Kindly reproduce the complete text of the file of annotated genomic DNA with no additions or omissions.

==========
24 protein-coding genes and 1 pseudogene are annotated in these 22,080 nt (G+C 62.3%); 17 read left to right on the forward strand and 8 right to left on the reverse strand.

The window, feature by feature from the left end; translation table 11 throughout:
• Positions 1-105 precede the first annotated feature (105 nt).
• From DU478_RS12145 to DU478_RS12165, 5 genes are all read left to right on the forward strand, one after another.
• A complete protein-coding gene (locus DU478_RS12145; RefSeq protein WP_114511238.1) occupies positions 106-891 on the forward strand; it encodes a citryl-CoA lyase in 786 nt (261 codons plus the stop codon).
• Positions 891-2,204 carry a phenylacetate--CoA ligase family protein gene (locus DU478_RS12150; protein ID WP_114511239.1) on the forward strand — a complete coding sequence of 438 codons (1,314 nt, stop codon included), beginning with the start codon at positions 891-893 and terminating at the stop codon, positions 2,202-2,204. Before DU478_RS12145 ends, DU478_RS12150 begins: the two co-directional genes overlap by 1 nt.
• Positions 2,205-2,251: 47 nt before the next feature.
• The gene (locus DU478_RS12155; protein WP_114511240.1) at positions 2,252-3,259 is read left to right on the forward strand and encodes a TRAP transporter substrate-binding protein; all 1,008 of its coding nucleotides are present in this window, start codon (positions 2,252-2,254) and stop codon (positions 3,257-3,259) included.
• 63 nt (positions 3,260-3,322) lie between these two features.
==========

24 protein-coding genes and 1 pseudogene are annotated in these 22,080 nt (G+C 62.3%); 17 read left to right on the forward strand and 8 right to left on the reverse strand.

The window, feature by feature from the left end; translation table 11 throughout:
• Positions 1-105 precede the first annotated feature (105 nt).
• From DU478_RS12145 to DU478_RS12165, 5 genes are all read left to right on the forward strand, one after another.
• A complete protein-coding gene (locus DU478_RS12145; RefSeq protein WP_114511238.1) occupies positions 106-891 on the forward strand; it encodes a citryl-CoA lyase in 786 nt (261 codons plus the stop codon).
• Positions 891-2,204 carry a phenylacetate--CoA ligase family protein gene (locus DU478_RS12150; protein ID WP_114511239.1) on the forward strand — a complete coding sequence of 438 codons (1,314 nt, stop codon included), beginning with the start codon at positions 891-893 and terminating at the stop codon, positions 2,202-2,204. Before DU478_RS12145 ends, DU478_RS12150 begins: the two co-directional genes overlap by 1 nt.
• Positions 2,205-2,251: 47 nt before the next feature.
• The gene (locus DU478_RS12155; protein WP_114511240.1) at positions 2,252-3,259 is read left to right on the forward strand and encodes a TRAP transporter substrate-binding protein; all 1,008 of its coding nucleotides are present in this window, start codon (positions 2,252-2,254) and stop codon (positions 3,257-3,259) included.
• 63 nt (positions 3,260-3,322) lie between these two features.